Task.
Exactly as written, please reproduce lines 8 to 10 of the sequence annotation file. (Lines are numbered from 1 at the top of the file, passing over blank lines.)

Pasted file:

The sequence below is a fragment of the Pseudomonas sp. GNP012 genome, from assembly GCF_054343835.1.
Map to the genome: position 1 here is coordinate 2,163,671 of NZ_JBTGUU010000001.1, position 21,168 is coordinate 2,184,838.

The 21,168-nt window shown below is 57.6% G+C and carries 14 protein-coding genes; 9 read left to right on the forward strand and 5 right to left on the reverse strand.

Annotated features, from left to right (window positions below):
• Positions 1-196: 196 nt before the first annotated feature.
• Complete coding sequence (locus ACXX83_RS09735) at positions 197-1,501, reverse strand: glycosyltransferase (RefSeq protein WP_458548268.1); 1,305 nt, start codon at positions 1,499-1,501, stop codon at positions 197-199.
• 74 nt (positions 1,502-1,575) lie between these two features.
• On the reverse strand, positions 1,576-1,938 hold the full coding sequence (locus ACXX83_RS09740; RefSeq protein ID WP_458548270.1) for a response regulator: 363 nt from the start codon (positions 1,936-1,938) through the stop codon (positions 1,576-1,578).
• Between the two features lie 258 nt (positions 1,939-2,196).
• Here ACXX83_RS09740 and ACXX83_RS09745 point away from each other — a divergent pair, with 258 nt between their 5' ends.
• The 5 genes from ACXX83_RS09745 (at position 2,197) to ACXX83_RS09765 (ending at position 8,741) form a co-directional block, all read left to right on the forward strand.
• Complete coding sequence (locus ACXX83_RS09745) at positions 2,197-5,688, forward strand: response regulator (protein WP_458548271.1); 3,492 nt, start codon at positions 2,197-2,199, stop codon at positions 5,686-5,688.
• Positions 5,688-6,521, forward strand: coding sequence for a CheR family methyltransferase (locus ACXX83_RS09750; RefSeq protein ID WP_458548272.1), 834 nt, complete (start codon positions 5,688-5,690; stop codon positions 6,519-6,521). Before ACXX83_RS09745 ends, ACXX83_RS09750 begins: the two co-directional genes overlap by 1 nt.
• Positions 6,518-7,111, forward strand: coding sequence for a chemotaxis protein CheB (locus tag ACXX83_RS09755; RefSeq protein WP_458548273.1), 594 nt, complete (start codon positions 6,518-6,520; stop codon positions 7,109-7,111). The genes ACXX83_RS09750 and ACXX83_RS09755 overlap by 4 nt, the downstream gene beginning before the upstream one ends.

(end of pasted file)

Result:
• On the reverse strand, positions 1,576-1,938 hold the full coding sequence (locus ACXX83_RS09740; RefSeq protein ID WP_458548270.1) for a response regulator: 363 nt from the start codon (positions 1,936-1,938) through the stop codon (positions 1,576-1,578).
• Between the two features lie 258 nt (positions 1,939-2,196).
• Here ACXX83_RS09740 and ACXX83_RS09745 point away from each other — a divergent pair, with 258 nt between their 5' ends.